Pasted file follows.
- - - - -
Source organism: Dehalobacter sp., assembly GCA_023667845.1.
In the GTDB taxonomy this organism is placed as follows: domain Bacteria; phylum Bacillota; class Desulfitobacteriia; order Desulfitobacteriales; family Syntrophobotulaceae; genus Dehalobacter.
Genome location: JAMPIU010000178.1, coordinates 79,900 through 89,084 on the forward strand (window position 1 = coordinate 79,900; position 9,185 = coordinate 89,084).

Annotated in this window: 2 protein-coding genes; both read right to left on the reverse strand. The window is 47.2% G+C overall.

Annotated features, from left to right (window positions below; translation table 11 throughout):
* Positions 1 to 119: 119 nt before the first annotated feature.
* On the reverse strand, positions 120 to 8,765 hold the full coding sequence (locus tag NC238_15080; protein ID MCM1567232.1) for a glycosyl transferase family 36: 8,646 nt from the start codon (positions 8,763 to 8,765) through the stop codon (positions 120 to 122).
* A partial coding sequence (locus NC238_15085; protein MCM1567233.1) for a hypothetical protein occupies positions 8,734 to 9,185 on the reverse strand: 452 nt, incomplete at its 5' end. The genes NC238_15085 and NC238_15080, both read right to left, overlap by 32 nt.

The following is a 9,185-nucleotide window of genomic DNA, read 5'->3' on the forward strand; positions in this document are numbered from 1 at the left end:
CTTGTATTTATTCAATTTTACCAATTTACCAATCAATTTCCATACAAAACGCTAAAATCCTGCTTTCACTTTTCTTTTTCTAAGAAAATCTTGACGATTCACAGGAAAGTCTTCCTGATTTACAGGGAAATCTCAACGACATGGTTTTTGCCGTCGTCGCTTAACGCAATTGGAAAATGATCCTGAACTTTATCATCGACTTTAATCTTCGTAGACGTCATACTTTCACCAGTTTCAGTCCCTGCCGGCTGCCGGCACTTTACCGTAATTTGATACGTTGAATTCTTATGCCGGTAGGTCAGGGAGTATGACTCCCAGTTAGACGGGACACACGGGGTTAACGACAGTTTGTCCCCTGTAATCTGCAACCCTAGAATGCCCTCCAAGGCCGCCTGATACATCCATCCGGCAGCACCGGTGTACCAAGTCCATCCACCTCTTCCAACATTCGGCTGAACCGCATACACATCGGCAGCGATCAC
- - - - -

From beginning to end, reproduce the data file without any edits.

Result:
Source organism: Dehalobacter sp., assembly GCA_023667845.1.
In the GTDB taxonomy this organism is placed as follows: domain Bacteria; phylum Bacillota; class Desulfitobacteriia; order Desulfitobacteriales; family Syntrophobotulaceae; genus Dehalobacter.
Genome location: JAMPIU010000178.1, coordinates 79,900 through 89,084 on the forward strand (window position 1 = coordinate 79,900; position 9,185 = coordinate 89,084).

Annotated in this window: 2 protein-coding genes; both read right to left on the reverse strand. The window is 47.2% G+C overall.

Annotated features, from left to right (window positions below; translation table 11 throughout):
* Positions 1 to 119: 119 nt before the first annotated feature.
* On the reverse strand, positions 120 to 8,765 hold the full coding sequence (locus tag NC238_15080; protein ID MCM1567232.1) for a glycosyl transferase family 36: 8,646 nt from the start codon (positions 8,763 to 8,765) through the stop codon (positions 120 to 122).
* A partial coding sequence (locus NC238_15085; protein MCM1567233.1) for a hypothetical protein occupies positions 8,734 to 9,185 on the reverse strand: 452 nt, incomplete at its 5' end. The genes NC238_15085 and NC238_15080, both read right to left, overlap by 32 nt.

The following is a 9,185-nucleotide window of genomic DNA, read 5'->3' on the forward strand; positions in this document are numbered from 1 at the left end:
CTTGTATTTATTCAATTTTACCAATTTACCAATCAATTTCCATACAAAACGCTAAAATCCTGCTTTCACTTTTCTTTTTCTAAGAAAATCTTGACGATTCACAGGAAAGTCTTCCTGATTTACAGGGAAATCTCAACGACATGGTTTTTGCCGTCGTCGCTTAACGCAATTGGAAAATGATCCTGAACTTTATCATCGACTTTAATCTTCGTAGACGTCATACTTTCACCAGTTTCAGTCCCTGCCGGCTGCCGGCACTTTACCGTAATTTGATACGTTGAATTCTTATGCCGGTAGGTCAGGGAGTATGACTCCCAGTTAGACGGGACACACGGGGTTAACGACAGTTTGTCCCCTGTAATCTGCAACCCTAGAATGCCCTCCAAGGCCGCCTGATACATCCATCCGGCAGCACCGGTGTACCAAGTCCATCCACCTCTTCCAACATTCGGCTGAACCGCATACACATCGGCAGCGATCAC